The Decline in Marriage Among African Americans: Causes, Consequences, and Policy Implications. M. Belinda Tucker & Claudia Mitchell-Kernan (Eds.). New York: Russell Sage Foundation. 1995. 397 pp. Hardcover ISBN 0-87154-887-9. $49.95; paper ISBN 087154-886-0, $19.95.
This edited volume brings together a collection of chapters, emphasizing the causes, consequences, and policy implications of changing family formation among African Americans. Though declining marriage, female-headed families, and divorce rates are apparent throughout American society, African Americans are disproportionately represented with regard to "getting married and staying married." The editors' intent is to stimulate "discussion in our society as we attempt to redefine both marriage and family, at a time when the matter has become a grist for a rather vitriolic national debate" (p. xix). The writings in this volume are interdisciplinary, reflecting the views of anthropologists, demographers, economists, historians, social and urban psychologists, as well as criminologists.
This book consists of 11 chapters divided into four sections. Discussions of social, historical, and political issues that have shaped research on African American families are provided in Section One where myths are dispelled and new conceptual paradigms for examining family formation among African Americans are offered. Sociological contexts are included in Section Two. Attention is devoted to explicating the relationship of unemployment rates among Black males, adult sex-ratio imbalance, and marriage propensities between Black and White marriage rates. Consequences and correlates of African American marital decline are examined in Section Three. Microand macro-level factors are used to examine the interplay between individual perceptions of the marriage market and conformation structural assessment of relationships. A central issue in this section is: "Do Black adults want to marry and expect to marry, given the societal portrayal of the limited availability of Black males?" Section Four focuses on the consequences and policy implications of African American family formation.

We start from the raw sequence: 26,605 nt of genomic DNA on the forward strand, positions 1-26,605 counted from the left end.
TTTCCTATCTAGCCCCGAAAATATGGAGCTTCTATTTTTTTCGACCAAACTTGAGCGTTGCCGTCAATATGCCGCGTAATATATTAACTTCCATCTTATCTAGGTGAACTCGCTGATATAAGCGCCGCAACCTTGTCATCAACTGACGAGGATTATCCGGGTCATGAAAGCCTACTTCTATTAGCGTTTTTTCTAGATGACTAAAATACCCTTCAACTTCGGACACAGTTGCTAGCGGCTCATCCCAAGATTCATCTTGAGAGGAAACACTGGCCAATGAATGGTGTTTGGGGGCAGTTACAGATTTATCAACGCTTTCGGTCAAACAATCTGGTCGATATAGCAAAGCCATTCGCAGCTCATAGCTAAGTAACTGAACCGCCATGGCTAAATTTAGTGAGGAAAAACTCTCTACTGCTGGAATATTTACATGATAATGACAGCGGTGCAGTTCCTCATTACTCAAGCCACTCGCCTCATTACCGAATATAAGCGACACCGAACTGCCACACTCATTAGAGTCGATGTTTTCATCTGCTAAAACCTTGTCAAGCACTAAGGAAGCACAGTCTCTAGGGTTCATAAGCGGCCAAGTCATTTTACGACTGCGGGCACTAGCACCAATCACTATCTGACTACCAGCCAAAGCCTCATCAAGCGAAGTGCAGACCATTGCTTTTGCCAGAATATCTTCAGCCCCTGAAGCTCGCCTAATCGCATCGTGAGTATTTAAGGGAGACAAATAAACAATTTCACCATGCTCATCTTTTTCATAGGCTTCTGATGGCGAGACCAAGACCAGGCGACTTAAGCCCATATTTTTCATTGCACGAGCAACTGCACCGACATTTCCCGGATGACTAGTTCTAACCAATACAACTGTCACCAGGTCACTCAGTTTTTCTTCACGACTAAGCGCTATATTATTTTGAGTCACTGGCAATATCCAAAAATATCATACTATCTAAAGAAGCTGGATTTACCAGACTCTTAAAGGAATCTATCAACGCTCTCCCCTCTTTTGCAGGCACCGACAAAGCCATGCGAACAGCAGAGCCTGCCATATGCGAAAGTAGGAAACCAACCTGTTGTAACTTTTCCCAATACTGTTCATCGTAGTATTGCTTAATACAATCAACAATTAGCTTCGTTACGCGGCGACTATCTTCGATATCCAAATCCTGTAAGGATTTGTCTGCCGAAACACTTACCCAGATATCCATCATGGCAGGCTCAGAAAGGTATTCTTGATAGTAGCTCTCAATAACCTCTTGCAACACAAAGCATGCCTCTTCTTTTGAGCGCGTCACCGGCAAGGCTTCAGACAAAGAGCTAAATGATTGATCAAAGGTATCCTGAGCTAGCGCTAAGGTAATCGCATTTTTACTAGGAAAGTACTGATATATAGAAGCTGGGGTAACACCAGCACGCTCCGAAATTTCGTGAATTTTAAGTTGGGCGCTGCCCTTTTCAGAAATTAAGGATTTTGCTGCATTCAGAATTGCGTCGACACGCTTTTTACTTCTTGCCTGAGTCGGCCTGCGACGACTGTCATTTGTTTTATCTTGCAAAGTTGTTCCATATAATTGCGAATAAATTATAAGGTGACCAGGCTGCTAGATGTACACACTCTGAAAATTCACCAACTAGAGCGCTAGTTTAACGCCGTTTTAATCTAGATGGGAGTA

Cox (1940) and Wilson (1987) frame many of the points of view in this volume. That is, the "fragile" economic position of Black males in American society is linked to the prevalence of female-headed and economically stressed African American families. A sex-ratio imbalance is also offered as a central explanation. Variations in how this process occurs are evident throughout these chapters. For example, some authors provide persuasive arguments that there are deliberate efforts within the wider society to eradicate a segment of the Black male population because they are viewed as "socially unwanted, superfluous, and marginal" (p. …